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Trauma and Addiction

Trauma and Addiction, Part 1: A War on Two Fronts

For many addicts battling against the urges to use their drug of choice, addiction and trauma go hand-in-hand. This means that the client who is seeking help for addiction treatment is fighting a war on two fronts. He has to deal with his addiction, and he also has to deal with the trauma and his memories of it.

Trauma comes in all shapes and sizes. Statistics tell us that over 95 percent of addicts have experienced some kind of trauma.  For many people, it goes way back to a childhood where there was physical, sexual, or verbal abuse. Women experience those same kinds of abuses—and twice as many women as men suffer from the dual diagnosis of addiction and trauma. The people who have served in the military often come home suffering from the traumas of war. Those kinds of trauma are long-term, and it can take years to get over them. There are also one-off events, such as a car accident, an attack by a criminal, or a weather disaster like a tornado. Trauma means more than just ripping the skin—it can be anything that rips away your self-confidence and sense of well-being.

You’ve heard the term PTSD—post traumatic stress disorder. Most people use it to describe wounded war veterans, but it refers to anyone who has suffered stress from the kinds of trauma described above. You might respond to these events by feeling constantly on edge and expecting danger. Trauma victims report being startled easily and also problems with sleeping.

Sometimes memories of the event will return suddenly to your mind. A flashback makes you feel as if the trauma is happening again, or you might have nightmares about what happened. Some people blame themselves. They believe that the event wouldn’t have happened if they had been smarter, stronger, younger, or whatever. They may get angry at a loved one who caused the trauma or who, in their view, could have prevented it. They fear the world because they perceive it as a dangerous place, and they lose interest in old hobbies or even in having sex. No wonder that so many people turn to substance abuse in order to stop this damaging cycle of thoughts.

The person who has suffered physical injury has to deal with his physical rehabilitation and be watchful of becoming addicted to painkillers. If there has not been a physical injury, the person might ask his doctor for an anxiolytic like Valium or Zoloft and then begin abusing it, or maybe he’ll just start drinking too much.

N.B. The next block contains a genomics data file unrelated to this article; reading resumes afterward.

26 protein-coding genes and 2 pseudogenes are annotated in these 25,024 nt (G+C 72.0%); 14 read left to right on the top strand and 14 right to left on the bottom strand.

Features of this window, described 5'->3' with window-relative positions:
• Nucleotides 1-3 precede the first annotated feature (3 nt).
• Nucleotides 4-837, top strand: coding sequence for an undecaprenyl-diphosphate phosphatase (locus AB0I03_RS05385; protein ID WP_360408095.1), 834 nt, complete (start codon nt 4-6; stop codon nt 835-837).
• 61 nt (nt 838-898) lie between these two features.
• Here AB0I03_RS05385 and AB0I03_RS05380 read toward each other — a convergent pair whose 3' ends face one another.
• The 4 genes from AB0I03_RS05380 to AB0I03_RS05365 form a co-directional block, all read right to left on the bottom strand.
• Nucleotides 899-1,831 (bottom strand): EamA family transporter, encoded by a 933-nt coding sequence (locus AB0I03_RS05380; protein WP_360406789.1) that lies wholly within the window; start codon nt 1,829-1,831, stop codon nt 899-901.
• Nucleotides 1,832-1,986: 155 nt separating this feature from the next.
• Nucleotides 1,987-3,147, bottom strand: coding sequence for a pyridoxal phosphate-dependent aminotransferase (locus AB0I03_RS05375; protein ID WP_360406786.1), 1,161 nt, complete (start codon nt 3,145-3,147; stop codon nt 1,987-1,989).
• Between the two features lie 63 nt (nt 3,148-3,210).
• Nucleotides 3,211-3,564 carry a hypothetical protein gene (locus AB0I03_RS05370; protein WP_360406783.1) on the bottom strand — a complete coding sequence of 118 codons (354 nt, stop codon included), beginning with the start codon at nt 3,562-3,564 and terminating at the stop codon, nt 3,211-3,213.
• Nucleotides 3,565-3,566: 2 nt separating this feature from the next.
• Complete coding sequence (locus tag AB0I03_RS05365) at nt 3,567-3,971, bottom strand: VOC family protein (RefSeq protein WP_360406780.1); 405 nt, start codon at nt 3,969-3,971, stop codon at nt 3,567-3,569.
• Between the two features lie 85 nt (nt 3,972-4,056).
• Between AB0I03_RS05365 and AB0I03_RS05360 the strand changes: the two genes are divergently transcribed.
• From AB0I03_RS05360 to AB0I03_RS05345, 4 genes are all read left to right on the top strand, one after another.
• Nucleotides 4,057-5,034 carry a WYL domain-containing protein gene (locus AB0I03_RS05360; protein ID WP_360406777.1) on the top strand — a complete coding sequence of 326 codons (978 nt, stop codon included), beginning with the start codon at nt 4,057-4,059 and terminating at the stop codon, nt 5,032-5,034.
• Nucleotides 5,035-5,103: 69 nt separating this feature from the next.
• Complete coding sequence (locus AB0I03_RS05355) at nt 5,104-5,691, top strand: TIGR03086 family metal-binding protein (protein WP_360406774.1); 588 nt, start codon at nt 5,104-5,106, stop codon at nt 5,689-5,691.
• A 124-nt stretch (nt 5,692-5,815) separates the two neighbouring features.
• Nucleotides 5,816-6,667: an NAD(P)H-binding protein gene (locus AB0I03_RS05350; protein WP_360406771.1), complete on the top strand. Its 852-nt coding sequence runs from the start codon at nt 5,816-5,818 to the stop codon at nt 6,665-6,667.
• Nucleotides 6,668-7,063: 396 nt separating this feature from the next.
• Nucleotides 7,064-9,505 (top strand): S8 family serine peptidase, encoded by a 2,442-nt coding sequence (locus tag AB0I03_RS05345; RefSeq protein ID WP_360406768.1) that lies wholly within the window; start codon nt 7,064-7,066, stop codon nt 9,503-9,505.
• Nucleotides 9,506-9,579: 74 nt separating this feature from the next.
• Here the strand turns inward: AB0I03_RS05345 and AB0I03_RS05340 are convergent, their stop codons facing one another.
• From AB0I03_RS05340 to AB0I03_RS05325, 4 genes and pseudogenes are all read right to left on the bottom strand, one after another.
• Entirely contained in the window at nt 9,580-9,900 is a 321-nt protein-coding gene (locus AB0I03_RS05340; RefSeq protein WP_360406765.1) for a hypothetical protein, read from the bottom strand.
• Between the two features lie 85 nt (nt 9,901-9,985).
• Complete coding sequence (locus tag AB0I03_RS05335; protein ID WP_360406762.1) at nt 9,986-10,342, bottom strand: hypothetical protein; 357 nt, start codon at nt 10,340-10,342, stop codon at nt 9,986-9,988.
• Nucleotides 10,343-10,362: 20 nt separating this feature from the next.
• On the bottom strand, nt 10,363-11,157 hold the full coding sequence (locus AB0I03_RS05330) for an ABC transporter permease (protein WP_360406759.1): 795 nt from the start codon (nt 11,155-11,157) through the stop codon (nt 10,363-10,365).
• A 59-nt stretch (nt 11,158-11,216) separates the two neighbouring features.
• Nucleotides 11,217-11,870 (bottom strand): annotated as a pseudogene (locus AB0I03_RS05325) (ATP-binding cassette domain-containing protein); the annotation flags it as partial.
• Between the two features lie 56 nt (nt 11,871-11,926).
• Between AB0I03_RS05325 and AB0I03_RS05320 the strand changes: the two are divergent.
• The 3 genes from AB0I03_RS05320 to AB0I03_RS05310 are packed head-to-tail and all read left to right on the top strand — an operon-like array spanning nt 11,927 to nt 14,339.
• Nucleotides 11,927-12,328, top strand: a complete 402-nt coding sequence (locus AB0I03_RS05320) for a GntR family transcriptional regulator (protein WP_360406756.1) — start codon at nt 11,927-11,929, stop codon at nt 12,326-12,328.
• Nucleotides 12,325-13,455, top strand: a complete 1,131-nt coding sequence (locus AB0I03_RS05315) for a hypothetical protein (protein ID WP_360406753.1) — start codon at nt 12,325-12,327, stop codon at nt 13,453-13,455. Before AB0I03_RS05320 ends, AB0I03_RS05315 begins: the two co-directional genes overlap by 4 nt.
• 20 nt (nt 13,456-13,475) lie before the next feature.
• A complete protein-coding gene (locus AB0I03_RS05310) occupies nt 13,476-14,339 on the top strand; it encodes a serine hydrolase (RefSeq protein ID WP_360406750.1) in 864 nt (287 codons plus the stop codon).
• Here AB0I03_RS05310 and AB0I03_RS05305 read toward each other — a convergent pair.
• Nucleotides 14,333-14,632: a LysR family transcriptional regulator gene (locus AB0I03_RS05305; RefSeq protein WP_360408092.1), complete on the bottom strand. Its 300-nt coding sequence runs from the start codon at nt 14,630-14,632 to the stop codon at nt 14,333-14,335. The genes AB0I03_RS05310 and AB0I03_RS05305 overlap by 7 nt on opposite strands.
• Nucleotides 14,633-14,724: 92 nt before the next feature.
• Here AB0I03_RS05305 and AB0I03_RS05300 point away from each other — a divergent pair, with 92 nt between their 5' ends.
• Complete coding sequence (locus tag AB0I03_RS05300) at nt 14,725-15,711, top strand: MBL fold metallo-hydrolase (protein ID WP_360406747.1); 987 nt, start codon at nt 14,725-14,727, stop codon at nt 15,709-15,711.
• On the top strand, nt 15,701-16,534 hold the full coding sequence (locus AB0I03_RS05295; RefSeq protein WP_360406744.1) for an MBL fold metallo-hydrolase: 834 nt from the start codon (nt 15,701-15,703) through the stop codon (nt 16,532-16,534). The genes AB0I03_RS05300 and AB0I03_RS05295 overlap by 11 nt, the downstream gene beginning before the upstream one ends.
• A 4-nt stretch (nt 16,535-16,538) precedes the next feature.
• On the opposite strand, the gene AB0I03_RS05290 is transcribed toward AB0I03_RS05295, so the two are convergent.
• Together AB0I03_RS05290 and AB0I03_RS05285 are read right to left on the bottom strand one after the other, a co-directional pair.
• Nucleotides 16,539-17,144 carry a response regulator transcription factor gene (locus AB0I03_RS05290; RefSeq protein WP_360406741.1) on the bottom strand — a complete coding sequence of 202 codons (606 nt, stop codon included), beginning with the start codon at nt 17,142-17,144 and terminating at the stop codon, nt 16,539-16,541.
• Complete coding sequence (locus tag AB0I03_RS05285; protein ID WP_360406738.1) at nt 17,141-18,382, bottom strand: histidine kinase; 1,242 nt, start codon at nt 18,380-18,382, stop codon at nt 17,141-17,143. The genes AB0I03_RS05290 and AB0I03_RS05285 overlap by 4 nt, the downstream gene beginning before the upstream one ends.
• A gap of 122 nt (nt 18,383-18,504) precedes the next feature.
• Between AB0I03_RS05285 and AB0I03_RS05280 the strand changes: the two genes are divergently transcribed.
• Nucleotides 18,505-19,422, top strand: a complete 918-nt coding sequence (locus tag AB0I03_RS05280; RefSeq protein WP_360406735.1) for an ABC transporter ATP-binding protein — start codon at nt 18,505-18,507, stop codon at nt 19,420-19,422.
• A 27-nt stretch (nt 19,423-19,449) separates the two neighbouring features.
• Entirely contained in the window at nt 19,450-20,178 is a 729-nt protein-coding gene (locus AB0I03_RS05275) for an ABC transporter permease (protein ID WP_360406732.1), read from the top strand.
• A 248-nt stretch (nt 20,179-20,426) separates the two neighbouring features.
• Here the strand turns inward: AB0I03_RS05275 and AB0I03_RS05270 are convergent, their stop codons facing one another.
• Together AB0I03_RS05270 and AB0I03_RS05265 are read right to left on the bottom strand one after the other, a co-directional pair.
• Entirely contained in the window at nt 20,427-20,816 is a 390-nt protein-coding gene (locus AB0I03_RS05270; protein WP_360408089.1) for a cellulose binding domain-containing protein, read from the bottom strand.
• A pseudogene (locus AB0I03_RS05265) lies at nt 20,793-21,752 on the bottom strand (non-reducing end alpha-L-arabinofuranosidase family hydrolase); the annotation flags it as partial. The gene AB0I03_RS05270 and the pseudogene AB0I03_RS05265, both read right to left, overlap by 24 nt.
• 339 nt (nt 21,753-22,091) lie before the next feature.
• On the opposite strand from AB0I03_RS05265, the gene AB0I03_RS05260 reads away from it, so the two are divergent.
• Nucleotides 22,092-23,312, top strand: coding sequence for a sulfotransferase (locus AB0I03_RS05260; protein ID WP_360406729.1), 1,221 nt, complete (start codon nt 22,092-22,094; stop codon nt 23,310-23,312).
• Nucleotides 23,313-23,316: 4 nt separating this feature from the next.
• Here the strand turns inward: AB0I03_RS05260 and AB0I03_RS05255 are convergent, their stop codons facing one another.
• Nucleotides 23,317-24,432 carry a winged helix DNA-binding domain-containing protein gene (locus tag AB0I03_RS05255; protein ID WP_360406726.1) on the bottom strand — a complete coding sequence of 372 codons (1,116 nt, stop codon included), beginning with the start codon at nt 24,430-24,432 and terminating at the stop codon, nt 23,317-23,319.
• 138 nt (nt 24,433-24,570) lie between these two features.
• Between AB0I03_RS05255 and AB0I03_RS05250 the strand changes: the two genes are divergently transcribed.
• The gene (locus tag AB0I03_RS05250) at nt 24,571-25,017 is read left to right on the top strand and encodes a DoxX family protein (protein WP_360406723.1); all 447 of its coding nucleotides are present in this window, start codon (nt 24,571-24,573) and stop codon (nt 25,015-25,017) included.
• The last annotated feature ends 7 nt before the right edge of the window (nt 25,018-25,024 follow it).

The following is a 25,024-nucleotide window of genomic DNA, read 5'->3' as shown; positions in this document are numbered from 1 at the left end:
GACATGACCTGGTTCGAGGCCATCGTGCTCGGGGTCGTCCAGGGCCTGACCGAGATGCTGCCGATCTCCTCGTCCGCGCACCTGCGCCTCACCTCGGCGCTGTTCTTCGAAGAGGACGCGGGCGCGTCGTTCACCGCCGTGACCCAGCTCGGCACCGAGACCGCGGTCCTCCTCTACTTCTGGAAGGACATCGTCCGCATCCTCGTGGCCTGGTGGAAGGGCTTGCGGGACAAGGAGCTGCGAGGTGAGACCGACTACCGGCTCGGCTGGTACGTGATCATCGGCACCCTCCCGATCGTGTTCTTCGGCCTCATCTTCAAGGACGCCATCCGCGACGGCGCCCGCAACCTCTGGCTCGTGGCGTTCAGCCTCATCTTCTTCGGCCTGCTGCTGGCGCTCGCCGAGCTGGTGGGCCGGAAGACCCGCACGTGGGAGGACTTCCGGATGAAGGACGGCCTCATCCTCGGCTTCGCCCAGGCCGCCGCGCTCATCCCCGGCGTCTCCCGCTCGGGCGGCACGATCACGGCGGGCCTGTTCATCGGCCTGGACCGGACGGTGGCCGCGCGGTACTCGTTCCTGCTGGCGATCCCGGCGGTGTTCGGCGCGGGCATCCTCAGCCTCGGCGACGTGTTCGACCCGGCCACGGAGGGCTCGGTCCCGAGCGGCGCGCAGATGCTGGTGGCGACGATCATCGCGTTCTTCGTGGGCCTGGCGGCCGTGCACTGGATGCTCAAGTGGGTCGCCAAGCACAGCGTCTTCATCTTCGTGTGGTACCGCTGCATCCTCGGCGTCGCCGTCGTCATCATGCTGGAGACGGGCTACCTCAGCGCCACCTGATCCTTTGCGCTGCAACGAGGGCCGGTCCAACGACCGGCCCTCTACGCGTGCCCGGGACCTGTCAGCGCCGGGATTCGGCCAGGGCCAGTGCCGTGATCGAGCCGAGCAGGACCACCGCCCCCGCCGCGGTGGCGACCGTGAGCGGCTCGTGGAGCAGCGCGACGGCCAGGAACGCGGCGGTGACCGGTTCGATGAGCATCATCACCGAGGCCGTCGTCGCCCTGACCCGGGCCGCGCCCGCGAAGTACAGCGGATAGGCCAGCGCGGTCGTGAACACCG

So what can you do to stop substance abuse caused by trauma, and also heal yourself from the trauma? It takes work on two fronts: You have to treat the trauma, and you have to treat the addiction. Almost all substance abuse rehab centers offer in-house counseling for stress or anxiety. The counselors there can help you find specialists for the kind of care that you need, if they don’t offer it in-house.

The best rehab centers offer a variety of therapies to help you get through trauma and manage your recovery. Can you imagine the peace you would feel communing with an animal, through equine therapy, for example? You might also benefit from movement classes, because once you get your body moving your mind will follow. Massage, yoga, and relaxation techniques are all part of success drug rehab therapy.

Believe it or not, there are ways to manage your urges and cravings. This is too big to do alone, and it really takes the help of a substance abuse specialist for a person to manage both addiction and trauma. Watch for our next posting, which will discuss ways to get through both anxiety and cravings.  

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COVID-19 update: The health and safety of our clients at Vista Taos Renewal Center continues to be our highest priority. Due to the national rise in cases of COVID-19, all potential clients entering the Vista Taos program shall be tested for the virus and must receive their results prior to admission. Vista Taos continues to work closely with the New Mexico Department of Health, adhering to the highest standards of care for our clients, and will provide subsequent testing after admission as needed. For assistance in finding the most efficient testing sites, please contact our Director of Community Relations, Jeremy Lihte, at (575) 425-1913
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